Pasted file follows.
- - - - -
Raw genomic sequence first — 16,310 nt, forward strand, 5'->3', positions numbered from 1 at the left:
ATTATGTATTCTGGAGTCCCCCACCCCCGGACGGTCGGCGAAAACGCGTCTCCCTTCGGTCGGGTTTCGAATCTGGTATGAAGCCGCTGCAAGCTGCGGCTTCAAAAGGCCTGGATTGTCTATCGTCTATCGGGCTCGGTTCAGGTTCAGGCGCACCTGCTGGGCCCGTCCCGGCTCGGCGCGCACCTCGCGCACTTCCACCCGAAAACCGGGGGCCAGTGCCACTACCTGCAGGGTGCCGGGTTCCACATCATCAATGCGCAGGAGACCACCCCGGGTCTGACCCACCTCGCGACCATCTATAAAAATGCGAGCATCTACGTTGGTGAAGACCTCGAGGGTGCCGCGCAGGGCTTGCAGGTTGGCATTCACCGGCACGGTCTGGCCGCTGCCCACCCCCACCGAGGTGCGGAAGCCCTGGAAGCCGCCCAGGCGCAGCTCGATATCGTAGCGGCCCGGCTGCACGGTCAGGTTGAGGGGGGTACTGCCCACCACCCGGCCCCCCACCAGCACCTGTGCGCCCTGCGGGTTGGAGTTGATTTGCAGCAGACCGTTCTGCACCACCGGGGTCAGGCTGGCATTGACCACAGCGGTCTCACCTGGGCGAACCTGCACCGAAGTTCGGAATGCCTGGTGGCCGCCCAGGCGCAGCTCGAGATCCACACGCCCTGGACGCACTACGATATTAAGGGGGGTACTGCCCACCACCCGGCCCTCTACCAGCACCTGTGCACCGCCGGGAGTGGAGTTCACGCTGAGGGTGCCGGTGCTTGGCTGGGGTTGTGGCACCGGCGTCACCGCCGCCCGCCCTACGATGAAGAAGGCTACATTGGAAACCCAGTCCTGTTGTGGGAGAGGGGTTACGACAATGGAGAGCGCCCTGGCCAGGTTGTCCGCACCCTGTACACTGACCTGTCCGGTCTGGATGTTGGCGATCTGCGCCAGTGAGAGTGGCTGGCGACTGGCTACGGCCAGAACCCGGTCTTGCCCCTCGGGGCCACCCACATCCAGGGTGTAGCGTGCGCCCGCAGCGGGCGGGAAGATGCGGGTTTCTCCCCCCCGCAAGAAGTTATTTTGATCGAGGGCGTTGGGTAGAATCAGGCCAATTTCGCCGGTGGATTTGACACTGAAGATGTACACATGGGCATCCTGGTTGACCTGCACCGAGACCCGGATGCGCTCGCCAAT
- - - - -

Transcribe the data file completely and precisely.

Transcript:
Raw genomic sequence first — 16,310 nt, forward strand, 5'->3', positions numbered from 1 at the left:
ATTATGTATTCTGGAGTCCCCCACCCCCGGACGGTCGGCGAAAACGCGTCTCCCTTCGGTCGGGTTTCGAATCTGGTATGAAGCCGCTGCAAGCTGCGGCTTCAAAAGGCCTGGATTGTCTATCGTCTATCGGGCTCGGTTCAGGTTCAGGCGCACCTGCTGGGCCCGTCCCGGCTCGGCGCGCACCTCGCGCACTTCCACCCGAAAACCGGGGGCCAGTGCCACTACCTGCAGGGTGCCGGGTTCCACATCATCAATGCGCAGGAGACCACCCCGGGTCTGACCCACCTCGCGACCATCTATAAAAATGCGAGCATCTACGTTGGTGAAGACCTCGAGGGTGCCGCGCAGGGCTTGCAGGTTGGCATTCACCGGCACGGTCTGGCCGCTGCCCACCCCCACCGAGGTGCGGAAGCCCTGGAAGCCGCCCAGGCGCAGCTCGATATCGTAGCGGCCCGGCTGCACGGTCAGGTTGAGGGGGGTACTGCCCACCACCCGGCCCCCCACCAGCACCTGTGCGCCCTGCGGGTTGGAGTTGATTTGCAGCAGACCGTTCTGCACCACCGGGGTCAGGCTGGCATTGACCACAGCGGTCTCACCTGGGCGAACCTGCACCGAAGTTCGGAATGCCTGGTGGCCGCCCAGGCGCAGCTCGAGATCCACACGCCCTGGACGCACTACGATATTAAGGGGGGTACTGCCCACCACCCGGCCCTCTACCAGCACCTGTGCACCGCCGGGAGTGGAGTTCACGCTGAGGGTGCCGGTGCTTGGCTGGGGTTGTGGCACCGGCGTCACCGCCGCCCGCCCTACGATGAAGAAGGCTACATTGGAAACCCAGTCCTGTTGTGGGAGAGGGGTTACGACAATGGAGAGCGCCCTGGCCAGGTTGTCCGCACCCTGTACACTGACCTGTCCGGTCTGGATGTTGGCGATCTGCGCCAGTGAGAGTGGCTGGCGACTGGCTACGGCCAGAACCCGGTCTTGCCCCTCGGGGCCACCCACATCCAGGGTGTAGCGTGCGCCCGCAGCGGGCGGGAAGATGCGGGTTTCTCCCCCCCGCAAGAAGTTATTTTGATCGAGGGCGTTGGGTAGAATCAGGCCAATTTCGCCGGTGGATTTGACACTGAAGATGTACACATGGGCATCCTGGTTGACCTGCACCGAGACCCGGATGCGCTCGCCAAT